Student finds therapy in working with horses


Photo courtesy of Shay Meany

Second-year undecided student Shay Meany used horse therapy to overcome his speech impediment.

Alexandra Radovic, Editor-in-Chief

As a 5-year-old with a speech impediment, Shay Meany would often throw temper tantrums and get aggressive because he didn’t know how to communicate his thoughts without stumbling over his words.

But with the help of horses, the now second-year undecided AACC student learned how to be patient, confident and communicative.

At age 6, Meany’s parents took him to a therapeutic riding center in Linthicum, now called Morningside Stables.

There, he met his first horse, Zeffer. Meany recalled Zeffer as an old, patient horse with brown and white spots.

Not only did Meany ride Zeffer, he cleaned his stall, cared for him and got to know his personality.

Meany said forming this bond helped him practice the social skills he would need to communicate effectively with the people in his life, instead of just yelling.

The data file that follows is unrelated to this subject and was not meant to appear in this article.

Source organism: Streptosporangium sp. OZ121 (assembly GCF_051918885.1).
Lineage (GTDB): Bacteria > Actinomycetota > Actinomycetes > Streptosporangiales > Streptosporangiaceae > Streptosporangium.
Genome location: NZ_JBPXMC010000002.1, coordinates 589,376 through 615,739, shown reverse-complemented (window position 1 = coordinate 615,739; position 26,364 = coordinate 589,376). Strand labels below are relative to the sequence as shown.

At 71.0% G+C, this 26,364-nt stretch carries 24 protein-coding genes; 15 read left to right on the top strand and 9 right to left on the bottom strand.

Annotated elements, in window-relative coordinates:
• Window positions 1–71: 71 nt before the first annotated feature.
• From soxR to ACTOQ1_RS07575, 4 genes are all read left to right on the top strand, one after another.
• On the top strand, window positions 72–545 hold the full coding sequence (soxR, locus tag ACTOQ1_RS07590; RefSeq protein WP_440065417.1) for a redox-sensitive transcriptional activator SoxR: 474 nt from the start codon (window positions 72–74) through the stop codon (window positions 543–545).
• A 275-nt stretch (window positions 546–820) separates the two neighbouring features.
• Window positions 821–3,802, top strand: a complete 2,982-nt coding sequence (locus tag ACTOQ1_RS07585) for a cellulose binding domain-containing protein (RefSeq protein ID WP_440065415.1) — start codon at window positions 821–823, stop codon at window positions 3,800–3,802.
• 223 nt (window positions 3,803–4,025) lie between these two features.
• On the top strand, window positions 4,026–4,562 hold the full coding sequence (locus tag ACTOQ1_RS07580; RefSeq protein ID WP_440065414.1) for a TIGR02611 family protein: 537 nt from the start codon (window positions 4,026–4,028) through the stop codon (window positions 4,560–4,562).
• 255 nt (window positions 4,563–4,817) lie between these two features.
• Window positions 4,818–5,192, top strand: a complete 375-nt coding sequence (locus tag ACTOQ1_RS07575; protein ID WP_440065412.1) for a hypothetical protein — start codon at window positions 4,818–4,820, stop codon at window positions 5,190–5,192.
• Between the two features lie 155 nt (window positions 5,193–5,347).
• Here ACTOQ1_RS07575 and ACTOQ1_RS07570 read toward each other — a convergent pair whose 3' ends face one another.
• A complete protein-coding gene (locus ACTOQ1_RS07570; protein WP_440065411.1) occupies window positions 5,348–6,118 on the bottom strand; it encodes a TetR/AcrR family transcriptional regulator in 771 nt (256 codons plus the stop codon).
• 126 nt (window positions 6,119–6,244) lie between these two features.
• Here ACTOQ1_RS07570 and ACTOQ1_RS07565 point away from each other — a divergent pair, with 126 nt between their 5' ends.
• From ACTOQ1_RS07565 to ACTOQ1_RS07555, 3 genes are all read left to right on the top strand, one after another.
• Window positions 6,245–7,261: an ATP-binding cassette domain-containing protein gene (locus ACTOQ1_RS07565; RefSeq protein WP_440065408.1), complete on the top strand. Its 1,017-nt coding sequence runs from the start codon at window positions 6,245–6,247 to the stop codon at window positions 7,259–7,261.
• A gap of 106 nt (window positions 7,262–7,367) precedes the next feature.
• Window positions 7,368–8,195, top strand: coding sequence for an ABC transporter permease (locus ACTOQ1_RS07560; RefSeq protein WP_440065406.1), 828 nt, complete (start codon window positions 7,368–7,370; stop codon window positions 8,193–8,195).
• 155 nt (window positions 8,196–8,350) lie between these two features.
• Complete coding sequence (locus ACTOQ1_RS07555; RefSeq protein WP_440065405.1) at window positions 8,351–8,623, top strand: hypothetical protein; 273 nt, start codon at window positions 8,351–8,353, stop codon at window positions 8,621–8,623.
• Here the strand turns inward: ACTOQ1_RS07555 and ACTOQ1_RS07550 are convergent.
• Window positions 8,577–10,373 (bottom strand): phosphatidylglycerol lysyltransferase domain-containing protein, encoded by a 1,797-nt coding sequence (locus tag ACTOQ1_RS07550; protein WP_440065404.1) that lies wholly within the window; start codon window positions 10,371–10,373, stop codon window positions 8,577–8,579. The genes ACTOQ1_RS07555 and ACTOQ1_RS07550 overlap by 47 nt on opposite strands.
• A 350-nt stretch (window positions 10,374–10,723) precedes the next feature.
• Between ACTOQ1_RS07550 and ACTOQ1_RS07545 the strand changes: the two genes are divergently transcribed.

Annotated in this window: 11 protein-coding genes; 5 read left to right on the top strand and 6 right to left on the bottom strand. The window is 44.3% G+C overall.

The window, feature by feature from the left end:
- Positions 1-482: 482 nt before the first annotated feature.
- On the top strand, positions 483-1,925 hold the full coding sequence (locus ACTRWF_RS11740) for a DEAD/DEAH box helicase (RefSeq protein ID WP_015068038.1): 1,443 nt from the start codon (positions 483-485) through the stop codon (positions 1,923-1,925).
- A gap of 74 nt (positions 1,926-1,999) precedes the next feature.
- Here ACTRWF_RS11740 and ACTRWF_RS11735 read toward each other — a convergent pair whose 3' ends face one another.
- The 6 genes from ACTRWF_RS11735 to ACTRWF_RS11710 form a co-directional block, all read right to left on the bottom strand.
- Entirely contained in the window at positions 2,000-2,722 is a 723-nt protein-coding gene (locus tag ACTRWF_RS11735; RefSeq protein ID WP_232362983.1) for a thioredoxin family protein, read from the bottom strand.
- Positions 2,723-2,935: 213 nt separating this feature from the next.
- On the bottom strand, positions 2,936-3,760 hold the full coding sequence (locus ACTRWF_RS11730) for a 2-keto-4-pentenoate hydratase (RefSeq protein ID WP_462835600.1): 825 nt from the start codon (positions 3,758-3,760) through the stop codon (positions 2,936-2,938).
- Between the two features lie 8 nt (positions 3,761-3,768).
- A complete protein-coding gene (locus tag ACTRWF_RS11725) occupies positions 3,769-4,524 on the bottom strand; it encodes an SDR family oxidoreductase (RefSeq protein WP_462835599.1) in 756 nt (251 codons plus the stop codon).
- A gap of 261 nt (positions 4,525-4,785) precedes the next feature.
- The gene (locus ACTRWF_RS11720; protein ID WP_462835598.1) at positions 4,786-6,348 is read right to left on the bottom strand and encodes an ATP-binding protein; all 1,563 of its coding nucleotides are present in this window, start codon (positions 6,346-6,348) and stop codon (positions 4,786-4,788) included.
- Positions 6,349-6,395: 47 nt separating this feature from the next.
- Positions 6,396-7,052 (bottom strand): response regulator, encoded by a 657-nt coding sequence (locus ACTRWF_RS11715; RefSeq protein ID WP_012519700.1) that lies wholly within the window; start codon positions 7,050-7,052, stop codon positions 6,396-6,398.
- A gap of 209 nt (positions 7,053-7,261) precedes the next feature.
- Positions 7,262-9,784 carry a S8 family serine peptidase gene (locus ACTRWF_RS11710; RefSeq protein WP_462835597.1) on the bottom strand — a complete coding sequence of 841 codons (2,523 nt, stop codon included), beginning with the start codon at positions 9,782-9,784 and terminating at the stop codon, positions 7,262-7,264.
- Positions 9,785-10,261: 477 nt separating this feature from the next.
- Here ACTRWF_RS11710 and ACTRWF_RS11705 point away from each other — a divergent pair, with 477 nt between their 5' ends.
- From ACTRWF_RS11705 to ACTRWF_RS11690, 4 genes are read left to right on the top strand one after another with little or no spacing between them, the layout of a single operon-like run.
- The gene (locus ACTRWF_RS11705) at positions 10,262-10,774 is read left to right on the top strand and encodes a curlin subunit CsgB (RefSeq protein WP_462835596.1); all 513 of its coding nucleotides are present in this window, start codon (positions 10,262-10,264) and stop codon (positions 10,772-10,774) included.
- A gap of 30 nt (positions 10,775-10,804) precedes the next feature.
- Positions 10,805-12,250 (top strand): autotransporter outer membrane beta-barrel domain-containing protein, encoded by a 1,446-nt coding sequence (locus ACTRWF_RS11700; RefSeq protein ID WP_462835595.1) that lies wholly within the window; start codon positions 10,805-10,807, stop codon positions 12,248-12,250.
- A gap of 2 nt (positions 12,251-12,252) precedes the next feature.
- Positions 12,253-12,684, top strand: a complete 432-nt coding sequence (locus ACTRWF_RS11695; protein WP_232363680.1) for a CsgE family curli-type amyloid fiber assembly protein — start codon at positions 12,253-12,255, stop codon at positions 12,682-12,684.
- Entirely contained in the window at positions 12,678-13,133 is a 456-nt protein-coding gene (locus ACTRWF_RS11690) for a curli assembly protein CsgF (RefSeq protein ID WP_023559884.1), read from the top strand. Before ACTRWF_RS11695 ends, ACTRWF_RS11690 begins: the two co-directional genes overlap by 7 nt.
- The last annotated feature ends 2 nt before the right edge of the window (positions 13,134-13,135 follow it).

“It forced me to use my words,” Meany said. “You can’t scream and yell around horses.”

He now gets up at 5:30 a.m. six days a week to drive 30 minutes and give back to the horses at Oakland Ridge. They continue to help him feel more comfortable around people.

Meany said he treats each horse differently, based on its personality.

“They are just like us,” Meany said. “If you aren’t confident around horses, they’ll know. Horses can tell what emotions you’re feeling.”

Since his first experience with Zeffer, Meany said, he has overcome his speech problems and anxiety and plans to continue working in the field of horse care as a student at the University of Maryland.

“To be able to bond with an animal is a very special thing,” Meany said.